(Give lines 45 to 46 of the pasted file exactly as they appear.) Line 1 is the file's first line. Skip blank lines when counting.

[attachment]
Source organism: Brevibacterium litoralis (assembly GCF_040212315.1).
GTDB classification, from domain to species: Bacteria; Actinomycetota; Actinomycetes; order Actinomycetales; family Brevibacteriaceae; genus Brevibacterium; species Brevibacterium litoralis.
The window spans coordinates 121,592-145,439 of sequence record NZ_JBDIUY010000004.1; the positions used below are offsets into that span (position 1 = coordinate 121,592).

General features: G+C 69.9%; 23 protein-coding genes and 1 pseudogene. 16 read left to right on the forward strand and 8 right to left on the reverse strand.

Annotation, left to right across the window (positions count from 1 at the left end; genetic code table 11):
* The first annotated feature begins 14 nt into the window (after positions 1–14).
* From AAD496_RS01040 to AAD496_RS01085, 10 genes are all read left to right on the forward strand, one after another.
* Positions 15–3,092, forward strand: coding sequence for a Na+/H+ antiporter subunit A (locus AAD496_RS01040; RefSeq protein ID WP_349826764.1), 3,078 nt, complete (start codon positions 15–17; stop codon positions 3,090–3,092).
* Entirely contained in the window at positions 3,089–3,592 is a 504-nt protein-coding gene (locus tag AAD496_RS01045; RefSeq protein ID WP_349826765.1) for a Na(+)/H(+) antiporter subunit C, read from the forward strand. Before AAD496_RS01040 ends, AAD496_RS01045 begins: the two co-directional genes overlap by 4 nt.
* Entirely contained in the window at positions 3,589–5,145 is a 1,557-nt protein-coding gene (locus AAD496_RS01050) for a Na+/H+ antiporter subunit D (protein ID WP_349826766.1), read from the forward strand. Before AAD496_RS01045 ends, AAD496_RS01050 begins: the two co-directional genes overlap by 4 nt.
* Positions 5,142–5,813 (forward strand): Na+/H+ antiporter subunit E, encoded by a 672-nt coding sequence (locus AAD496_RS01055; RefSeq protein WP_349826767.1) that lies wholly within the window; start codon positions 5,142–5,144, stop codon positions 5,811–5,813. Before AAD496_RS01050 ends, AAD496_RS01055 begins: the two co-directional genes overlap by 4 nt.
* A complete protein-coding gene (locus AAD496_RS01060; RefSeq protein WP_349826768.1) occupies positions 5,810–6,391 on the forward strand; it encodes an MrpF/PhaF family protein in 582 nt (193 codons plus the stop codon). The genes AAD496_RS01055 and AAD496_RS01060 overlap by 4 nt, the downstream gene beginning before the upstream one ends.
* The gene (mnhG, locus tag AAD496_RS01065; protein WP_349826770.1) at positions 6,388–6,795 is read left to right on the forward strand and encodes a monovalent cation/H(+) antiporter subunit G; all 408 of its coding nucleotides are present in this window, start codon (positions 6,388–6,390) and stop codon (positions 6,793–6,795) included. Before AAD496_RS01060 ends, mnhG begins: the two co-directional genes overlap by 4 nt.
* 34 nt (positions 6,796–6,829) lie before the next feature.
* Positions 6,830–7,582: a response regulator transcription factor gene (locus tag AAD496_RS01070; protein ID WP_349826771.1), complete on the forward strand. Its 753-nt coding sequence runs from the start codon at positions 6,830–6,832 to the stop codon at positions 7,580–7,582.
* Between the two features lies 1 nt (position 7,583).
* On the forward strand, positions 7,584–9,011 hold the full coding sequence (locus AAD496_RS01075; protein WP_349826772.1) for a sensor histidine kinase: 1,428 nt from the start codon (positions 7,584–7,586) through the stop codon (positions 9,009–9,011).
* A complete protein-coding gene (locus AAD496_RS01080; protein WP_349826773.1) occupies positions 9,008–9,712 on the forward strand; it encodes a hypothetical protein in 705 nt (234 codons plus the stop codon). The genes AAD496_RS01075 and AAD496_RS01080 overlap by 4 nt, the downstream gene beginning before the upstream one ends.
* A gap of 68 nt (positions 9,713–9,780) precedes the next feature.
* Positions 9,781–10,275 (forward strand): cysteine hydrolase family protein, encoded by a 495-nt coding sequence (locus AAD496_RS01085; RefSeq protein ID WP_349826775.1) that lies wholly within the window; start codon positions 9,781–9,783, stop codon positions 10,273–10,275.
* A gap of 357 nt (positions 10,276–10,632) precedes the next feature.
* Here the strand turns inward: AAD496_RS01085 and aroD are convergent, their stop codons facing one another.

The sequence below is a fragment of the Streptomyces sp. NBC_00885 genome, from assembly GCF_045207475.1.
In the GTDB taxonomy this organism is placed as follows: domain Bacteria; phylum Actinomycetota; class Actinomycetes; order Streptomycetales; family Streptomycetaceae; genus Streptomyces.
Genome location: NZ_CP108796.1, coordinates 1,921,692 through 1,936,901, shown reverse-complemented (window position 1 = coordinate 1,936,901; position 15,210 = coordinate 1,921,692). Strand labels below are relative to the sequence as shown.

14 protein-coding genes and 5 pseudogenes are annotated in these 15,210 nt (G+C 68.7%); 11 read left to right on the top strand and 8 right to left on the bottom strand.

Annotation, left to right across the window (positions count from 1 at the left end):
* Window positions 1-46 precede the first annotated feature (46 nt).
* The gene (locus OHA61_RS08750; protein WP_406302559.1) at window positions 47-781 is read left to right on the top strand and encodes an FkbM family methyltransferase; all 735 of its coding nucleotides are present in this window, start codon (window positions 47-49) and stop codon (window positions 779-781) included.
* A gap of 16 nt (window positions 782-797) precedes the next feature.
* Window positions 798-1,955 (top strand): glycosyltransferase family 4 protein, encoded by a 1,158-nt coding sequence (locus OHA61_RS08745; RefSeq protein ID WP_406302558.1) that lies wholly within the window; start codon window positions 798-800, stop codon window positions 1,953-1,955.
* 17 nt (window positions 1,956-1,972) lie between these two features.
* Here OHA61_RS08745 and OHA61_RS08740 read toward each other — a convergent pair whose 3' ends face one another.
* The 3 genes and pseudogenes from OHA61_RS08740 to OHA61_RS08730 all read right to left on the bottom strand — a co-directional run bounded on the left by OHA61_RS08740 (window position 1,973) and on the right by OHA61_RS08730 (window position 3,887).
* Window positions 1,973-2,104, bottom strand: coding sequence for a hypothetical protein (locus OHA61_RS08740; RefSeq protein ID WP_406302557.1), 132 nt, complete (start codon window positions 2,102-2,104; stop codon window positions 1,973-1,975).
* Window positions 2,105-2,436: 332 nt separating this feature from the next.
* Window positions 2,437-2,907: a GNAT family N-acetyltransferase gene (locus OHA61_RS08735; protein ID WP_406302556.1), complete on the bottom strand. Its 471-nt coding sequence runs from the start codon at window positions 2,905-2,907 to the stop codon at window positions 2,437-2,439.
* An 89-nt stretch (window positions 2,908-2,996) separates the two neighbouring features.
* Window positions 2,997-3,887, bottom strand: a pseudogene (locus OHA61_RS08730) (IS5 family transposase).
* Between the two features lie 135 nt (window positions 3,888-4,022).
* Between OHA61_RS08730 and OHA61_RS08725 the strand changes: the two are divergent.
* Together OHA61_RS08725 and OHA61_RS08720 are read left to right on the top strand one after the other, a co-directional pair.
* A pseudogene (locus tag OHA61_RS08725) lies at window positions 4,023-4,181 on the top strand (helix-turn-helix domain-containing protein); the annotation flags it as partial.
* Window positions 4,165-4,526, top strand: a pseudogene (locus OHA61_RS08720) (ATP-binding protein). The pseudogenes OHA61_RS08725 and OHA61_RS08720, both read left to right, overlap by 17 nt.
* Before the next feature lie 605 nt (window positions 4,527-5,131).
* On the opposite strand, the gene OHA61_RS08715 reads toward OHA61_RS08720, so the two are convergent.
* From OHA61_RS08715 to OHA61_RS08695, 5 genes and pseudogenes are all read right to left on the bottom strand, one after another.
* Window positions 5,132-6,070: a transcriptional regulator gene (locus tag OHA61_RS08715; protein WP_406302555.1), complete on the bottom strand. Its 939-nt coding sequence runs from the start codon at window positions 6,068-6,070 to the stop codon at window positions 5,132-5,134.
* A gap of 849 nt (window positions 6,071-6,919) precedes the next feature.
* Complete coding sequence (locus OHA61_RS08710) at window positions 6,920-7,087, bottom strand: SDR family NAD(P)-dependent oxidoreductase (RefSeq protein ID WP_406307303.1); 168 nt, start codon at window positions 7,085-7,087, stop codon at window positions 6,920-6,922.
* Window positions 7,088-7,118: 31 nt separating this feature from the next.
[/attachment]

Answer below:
* Before the next feature lie 605 nt (window positions 4,527-5,131).
* On the opposite strand, the gene OHA61_RS08715 reads toward OHA61_RS08720, so the two are convergent.